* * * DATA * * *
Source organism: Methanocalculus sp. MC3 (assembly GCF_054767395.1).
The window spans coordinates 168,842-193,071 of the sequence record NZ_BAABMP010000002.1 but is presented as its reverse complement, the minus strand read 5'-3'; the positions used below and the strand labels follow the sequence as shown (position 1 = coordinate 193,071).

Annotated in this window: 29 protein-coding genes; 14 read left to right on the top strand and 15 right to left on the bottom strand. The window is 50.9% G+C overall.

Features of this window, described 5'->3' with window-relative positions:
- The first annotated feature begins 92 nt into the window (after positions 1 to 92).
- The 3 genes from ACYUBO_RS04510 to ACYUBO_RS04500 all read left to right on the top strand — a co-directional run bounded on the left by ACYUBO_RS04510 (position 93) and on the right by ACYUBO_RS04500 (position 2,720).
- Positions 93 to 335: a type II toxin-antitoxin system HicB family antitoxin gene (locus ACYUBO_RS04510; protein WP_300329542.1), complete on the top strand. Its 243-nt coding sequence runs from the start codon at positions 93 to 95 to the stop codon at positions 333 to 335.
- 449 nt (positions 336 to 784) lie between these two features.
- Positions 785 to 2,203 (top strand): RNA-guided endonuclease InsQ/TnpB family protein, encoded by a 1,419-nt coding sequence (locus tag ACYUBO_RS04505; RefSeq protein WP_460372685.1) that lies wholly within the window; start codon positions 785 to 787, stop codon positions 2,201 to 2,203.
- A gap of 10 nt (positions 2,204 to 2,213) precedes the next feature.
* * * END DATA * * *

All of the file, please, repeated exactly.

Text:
Source organism: Methanocalculus sp. MC3 (assembly GCF_054767395.1).
The window spans coordinates 168,842-193,071 of the sequence record NZ_BAABMP010000002.1 but is presented as its reverse complement, the minus strand read 5'-3'; the positions used below and the strand labels follow the sequence as shown (position 1 = coordinate 193,071).

Annotated in this window: 29 protein-coding genes; 14 read left to right on the top strand and 15 right to left on the bottom strand. The window is 50.9% G+C overall.

Features of this window, described 5'->3' with window-relative positions:
- The first annotated feature begins 92 nt into the window (after positions 1 to 92).
- The 3 genes from ACYUBO_RS04510 to ACYUBO_RS04500 all read left to right on the top strand — a co-directional run bounded on the left by ACYUBO_RS04510 (position 93) and on the right by ACYUBO_RS04500 (position 2,720).
- Positions 93 to 335: a type II toxin-antitoxin system HicB family antitoxin gene (locus ACYUBO_RS04510; protein WP_300329542.1), complete on the top strand. Its 243-nt coding sequence runs from the start codon at positions 93 to 95 to the stop codon at positions 333 to 335.
- 449 nt (positions 336 to 784) lie between these two features.
- Positions 785 to 2,203 (top strand): RNA-guided endonuclease InsQ/TnpB family protein, encoded by a 1,419-nt coding sequence (locus tag ACYUBO_RS04505; RefSeq protein WP_460372685.1) that lies wholly within the window; start codon positions 785 to 787, stop codon positions 2,201 to 2,203.
- A gap of 10 nt (positions 2,204 to 2,213) precedes the next feature.